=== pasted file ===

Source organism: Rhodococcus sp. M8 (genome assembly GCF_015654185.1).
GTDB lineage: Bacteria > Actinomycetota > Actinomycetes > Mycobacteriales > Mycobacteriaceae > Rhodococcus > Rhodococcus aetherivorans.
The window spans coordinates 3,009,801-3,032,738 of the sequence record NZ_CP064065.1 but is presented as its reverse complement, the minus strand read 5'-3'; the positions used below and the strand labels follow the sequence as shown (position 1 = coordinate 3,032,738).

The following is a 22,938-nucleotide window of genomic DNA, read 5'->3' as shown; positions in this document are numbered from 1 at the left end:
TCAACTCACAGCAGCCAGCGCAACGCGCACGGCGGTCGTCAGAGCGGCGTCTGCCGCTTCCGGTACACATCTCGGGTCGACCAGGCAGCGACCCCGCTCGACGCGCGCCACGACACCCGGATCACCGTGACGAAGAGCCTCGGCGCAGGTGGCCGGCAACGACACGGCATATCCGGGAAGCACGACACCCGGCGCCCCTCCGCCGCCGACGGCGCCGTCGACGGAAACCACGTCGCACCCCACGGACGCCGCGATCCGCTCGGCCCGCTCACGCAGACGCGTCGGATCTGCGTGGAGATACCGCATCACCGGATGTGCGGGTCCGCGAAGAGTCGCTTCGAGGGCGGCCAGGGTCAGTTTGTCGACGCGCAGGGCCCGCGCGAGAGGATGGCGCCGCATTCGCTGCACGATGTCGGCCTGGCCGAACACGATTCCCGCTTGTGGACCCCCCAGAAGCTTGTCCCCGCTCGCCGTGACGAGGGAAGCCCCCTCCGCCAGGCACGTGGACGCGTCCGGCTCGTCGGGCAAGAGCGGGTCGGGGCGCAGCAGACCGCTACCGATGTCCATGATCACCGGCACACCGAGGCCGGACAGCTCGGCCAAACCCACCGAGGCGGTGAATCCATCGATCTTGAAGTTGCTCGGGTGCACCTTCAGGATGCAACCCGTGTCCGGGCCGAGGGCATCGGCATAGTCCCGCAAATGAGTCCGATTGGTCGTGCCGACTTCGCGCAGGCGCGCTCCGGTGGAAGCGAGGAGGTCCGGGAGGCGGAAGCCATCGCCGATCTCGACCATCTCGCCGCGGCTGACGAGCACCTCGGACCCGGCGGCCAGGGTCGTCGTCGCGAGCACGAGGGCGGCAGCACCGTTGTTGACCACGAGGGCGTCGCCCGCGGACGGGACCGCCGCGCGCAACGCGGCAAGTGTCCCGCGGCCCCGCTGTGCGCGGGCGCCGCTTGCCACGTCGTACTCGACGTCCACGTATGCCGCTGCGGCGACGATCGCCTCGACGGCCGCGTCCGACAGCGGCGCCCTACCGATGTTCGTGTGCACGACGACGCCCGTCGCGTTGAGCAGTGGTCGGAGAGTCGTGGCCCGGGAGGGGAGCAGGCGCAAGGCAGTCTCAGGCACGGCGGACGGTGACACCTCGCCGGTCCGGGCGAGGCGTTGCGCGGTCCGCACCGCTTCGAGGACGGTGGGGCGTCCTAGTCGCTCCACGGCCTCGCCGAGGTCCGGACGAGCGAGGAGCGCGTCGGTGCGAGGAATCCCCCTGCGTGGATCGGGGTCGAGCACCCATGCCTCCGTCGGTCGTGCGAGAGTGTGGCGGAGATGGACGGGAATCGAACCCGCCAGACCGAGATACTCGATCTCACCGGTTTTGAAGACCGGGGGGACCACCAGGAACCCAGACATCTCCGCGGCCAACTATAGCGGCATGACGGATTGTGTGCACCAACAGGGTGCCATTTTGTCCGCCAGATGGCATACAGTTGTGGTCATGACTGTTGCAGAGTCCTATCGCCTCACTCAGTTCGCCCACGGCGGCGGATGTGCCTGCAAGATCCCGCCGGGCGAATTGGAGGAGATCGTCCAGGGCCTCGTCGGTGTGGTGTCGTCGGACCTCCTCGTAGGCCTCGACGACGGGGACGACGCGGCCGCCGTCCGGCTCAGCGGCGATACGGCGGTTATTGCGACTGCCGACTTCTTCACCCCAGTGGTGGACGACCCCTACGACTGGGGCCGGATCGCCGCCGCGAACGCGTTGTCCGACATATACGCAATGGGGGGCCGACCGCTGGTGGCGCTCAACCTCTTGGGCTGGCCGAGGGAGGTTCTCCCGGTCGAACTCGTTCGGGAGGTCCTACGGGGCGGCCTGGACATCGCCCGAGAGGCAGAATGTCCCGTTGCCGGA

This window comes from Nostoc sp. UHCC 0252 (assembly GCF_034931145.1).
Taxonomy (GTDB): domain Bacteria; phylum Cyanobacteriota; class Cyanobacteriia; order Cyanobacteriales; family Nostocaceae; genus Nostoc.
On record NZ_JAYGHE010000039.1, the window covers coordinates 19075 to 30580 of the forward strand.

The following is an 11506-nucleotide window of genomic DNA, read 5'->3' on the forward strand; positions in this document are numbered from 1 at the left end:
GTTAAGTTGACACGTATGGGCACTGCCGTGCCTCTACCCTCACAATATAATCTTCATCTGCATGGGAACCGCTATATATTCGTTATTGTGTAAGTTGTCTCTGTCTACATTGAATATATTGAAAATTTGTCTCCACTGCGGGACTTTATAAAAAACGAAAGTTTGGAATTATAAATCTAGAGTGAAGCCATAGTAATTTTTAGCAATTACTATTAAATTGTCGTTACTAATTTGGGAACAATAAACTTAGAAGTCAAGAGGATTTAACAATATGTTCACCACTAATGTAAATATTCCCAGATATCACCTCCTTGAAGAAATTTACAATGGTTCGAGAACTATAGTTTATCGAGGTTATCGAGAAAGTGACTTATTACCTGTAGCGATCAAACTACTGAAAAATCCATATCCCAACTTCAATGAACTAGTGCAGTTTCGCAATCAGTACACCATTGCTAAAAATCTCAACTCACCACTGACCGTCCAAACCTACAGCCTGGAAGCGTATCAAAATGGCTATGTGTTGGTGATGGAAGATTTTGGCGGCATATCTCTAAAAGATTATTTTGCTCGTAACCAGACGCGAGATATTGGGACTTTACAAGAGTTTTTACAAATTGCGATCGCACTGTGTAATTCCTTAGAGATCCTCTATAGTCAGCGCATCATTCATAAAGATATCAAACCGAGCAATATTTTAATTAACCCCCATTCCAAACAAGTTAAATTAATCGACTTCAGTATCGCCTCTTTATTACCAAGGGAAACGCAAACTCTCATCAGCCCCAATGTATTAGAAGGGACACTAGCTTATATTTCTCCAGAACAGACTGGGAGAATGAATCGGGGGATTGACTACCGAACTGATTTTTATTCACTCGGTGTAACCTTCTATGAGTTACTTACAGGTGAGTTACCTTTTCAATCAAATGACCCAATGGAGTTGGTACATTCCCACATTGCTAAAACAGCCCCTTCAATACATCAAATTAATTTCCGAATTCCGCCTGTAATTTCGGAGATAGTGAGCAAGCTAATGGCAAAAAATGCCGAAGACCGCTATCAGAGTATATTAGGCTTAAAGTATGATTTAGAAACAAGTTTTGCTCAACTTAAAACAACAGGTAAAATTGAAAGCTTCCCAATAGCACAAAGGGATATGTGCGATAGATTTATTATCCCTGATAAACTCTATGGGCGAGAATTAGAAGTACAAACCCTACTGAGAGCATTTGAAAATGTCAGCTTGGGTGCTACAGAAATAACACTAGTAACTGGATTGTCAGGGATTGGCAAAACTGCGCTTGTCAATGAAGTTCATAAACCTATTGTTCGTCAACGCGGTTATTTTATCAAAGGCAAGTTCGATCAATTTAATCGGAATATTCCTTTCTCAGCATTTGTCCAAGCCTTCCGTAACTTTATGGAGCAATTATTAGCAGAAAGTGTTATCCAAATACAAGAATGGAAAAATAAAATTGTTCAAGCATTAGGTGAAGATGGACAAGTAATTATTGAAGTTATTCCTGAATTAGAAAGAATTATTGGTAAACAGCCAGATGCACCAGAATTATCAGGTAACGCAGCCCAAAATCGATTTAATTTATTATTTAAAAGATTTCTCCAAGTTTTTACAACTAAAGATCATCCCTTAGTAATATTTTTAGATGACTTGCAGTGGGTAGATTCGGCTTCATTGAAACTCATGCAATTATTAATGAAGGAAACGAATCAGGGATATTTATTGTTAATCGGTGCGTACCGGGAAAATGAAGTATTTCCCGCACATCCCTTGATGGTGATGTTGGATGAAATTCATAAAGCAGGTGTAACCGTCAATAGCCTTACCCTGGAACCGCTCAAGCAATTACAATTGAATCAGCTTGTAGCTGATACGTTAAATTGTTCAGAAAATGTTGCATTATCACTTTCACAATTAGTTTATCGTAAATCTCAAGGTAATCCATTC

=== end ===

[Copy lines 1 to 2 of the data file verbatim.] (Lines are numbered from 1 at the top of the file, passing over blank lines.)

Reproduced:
Source organism: Rhodococcus sp. M8 (genome assembly GCF_015654185.1).
GTDB lineage: Bacteria > Actinomycetota > Actinomycetes > Mycobacteriales > Mycobacteriaceae > Rhodococcus > Rhodococcus aetherivorans.